I would pick a lovely moment in The Fugitive that you’ve mentioned before. Dr. Kimble risks being discovered when he realizes a young boy has been misdiagnosed and, if I remember correctly, he changes the orders on the boy’s chart.

    • Kay, that is perhaps my all-time favorite “pet the dog” example. I use it in all my teaching. It’s so great to show the humanity of Kimble, the doctor, who cannot help himself…the boy needed him. And masterfully, the act gets him in further trouble. Perfect!

      A little bit from that moment is when Kimble, now outed, is escaping down the stairs and almost bumps into someone. And he says, “Excuse me.” Even then he’s decent!

  6. Excellent post. Even in my very pulpy short stories, I can’t help but look to insert these moments.

    The bigger question is how did a lifelong Catholic like me never hear of Lillies of the Field? I have to watch it. It reminds me of The Power and the Glory by Graham Greene. I recently read it and was moved by a moment where the priest in hiding procures some wine to say a secret mass with villagers but has to watch as drunken bureaucrats in his dystopian land slowly drink every last drop. That moment is a defeat but it’s moving to the reader because we know the priest is sinful and fallen but he’s redeemed by his desire to still fulfill his vow to the remaining faithful.

  7. Jim, your posts always resonate with me. I can’t think of an example (my mind’s full of research at the moment), but I know I’ve seen the “pet the dog” moment in movies. I’ve also included the milestone in my novels. Thank you for another thought-provoking post. Hope you’re enjoying your weekend!

  8. Excellent and thought-provoking post, Jim!
    Like Joe, I, too, absolutely love that moment in Les Mis with the chalices. In an age (of movies) where directors tend to over-explain everything to the audience, I love the classic moment more for the fact that it is unannounced,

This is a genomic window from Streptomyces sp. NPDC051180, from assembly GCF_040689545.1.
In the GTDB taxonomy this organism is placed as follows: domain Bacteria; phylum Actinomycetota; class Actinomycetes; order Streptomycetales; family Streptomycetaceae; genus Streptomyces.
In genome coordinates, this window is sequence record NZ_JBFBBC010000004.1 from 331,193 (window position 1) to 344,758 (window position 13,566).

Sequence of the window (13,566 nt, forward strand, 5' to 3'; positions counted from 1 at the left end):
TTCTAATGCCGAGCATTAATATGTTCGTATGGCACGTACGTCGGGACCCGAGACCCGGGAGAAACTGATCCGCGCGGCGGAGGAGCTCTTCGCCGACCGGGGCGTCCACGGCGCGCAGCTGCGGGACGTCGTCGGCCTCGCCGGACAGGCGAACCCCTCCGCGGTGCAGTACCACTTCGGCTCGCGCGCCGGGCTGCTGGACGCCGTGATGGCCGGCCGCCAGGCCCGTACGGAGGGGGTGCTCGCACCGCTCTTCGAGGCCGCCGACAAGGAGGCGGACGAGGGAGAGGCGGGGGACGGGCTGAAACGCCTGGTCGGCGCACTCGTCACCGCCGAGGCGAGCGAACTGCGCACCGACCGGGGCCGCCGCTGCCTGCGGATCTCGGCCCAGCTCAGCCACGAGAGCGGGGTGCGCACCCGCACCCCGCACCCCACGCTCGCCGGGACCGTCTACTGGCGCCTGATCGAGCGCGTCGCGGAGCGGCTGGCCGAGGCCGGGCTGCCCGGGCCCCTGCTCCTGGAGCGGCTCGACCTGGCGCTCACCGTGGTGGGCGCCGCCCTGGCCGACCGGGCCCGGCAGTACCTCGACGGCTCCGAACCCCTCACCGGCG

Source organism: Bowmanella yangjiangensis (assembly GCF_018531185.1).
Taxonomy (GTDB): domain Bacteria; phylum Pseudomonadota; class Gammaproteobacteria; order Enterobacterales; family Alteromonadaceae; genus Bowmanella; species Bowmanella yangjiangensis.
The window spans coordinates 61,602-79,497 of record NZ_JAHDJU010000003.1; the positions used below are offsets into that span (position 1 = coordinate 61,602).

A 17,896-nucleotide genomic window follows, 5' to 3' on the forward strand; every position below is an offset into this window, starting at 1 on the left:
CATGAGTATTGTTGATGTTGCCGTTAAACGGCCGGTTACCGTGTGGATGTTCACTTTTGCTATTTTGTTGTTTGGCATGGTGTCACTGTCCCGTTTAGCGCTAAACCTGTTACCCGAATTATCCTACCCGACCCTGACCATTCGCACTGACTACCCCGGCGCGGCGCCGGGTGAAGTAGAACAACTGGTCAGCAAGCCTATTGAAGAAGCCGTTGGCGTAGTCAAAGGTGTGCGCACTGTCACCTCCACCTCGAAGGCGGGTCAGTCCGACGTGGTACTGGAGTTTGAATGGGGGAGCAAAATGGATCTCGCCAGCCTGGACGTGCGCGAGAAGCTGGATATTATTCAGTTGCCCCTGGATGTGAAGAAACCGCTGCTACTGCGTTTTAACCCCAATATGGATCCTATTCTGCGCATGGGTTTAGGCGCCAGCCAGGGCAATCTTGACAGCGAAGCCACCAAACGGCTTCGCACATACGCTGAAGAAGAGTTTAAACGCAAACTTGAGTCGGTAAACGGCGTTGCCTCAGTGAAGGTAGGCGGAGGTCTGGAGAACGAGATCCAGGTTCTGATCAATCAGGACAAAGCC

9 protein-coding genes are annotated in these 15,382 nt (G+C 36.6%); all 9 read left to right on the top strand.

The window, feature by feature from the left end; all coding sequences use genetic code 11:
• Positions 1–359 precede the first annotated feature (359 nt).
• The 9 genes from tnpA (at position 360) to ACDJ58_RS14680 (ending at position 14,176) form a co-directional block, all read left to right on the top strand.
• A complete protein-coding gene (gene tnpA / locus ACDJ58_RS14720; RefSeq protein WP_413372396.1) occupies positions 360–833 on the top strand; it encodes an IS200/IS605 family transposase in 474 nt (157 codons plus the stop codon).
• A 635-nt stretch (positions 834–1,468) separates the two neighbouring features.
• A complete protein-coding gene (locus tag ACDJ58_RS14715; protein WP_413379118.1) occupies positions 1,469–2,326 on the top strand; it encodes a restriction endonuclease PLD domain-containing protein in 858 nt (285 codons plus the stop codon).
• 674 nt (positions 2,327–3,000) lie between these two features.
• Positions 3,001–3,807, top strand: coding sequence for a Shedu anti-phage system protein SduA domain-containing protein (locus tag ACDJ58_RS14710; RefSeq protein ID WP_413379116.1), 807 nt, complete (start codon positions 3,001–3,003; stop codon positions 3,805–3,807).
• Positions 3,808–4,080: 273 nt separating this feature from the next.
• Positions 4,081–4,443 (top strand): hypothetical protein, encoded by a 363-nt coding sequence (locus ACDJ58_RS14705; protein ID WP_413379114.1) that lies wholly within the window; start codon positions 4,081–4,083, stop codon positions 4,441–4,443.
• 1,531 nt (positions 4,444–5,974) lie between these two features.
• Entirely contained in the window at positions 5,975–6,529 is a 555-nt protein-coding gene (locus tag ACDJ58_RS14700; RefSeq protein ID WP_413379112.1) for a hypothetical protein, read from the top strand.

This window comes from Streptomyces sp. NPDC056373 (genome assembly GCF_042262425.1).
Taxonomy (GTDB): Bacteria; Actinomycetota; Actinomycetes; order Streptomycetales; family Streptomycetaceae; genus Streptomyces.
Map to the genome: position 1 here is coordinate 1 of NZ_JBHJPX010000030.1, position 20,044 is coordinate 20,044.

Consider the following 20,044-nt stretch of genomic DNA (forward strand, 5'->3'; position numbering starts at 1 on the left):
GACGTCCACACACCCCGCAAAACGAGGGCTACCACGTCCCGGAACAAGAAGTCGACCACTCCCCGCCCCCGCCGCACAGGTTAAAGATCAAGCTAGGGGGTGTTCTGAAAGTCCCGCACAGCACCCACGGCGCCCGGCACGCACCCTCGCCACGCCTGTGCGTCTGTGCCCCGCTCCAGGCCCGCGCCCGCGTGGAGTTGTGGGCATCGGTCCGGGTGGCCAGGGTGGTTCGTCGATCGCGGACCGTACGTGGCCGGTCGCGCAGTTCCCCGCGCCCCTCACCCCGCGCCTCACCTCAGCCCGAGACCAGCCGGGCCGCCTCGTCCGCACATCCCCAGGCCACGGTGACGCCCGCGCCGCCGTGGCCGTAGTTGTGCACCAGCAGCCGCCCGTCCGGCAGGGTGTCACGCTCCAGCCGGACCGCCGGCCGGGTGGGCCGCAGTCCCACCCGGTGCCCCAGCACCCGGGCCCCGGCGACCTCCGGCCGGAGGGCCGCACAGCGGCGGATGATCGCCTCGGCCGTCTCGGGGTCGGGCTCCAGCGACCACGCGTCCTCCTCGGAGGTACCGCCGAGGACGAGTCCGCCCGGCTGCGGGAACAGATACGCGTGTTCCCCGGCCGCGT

I think this idea of “bringing the light” is incredibly important. Some might see it as always having a “happy ending” but as a writer, reader, and movie-goer, I dislike that. It’s possible to show grace via characters without tying the neat bow before credits roll.
    It brings to mind a funny meme I saw on a social media writer’s group:
    Me, as an author: Look at this poor glowstick.
    Character: I’m not a glow–
    Me, as an author: *snaps the character multiple times* Ah, look at him shine!
    Perhaps it’s because I write and read some pretty dark stuff, but that makes me chuckle!

    • A chuckle is welcome, Cyn. Which brings up another point when we’re writing “dark stuff.” A bit of comic relief really helps. Hitchcock always had it in his suspense. It takes the audience on a great ride, because just after the comic part we’re hit with even greater trouble.

  9. That moment in CASABLANCA costs Rick nothing, he can afford the gambling loss, but it changes everything for someone else. It also shows there is something good in his cold, dead heart. A set up so his final noble sacrifice doesn’t come out of nowhere. Good writing.

    A TV episode, but keeping with the priest theme, an episode of GUNSMOKE called “Trafton” with Victor French as a man emotionally and morally destroyed by the Civil War. It’s some of the finest writing I’ve seen anywhere. He shoots a priest for the church silver, but, as he bends over the dying priest, the priest forgives him and marks his forehead with the cross. The rest of the episode is about Trafton trying to figure out why someone would forgive him, facing his own past with the destruction he has caused, and paying for it. Every time he sees something that makes no sense in his broken-soul worldview, his moments of light, he scrubs violently at his forehead as if that cross is burning through his brain. In the end, he commits suicide by cop, says “I forgive you,” and tries to mark Matt Dillion’s forehead with a cross. Very, very powerful.

    • Ah, always appreciate a good Gunsmoke reference, Marilynn. Thanks.

      I will differ with you slightly on Rick. It does cost him something. He’s been trying hard to appear neutral to Louis, so he can keep his place open. But Louis notices what Rick does in the gambling room. Indeed, Louis confronts him later with, “As I suspected. You’re a rank sentimentalist.”

      The cat is sticking its nose out of the bag.

  10. Thanks, JSB, for another brilliant and timely post. Once again my favourite writing guru comes to the rescue.
    I had been floundering around in the plot and had forgotten all about the pet-the-dog idea. It slots in nicely, and I’m moving forward again.

  11. There are so many. The first one that popped into my head just now is the “Let’s go home, Debbie.” moment from The Searchers.

    Hmmm. Just realized Casablanca and The Searchers share an actor.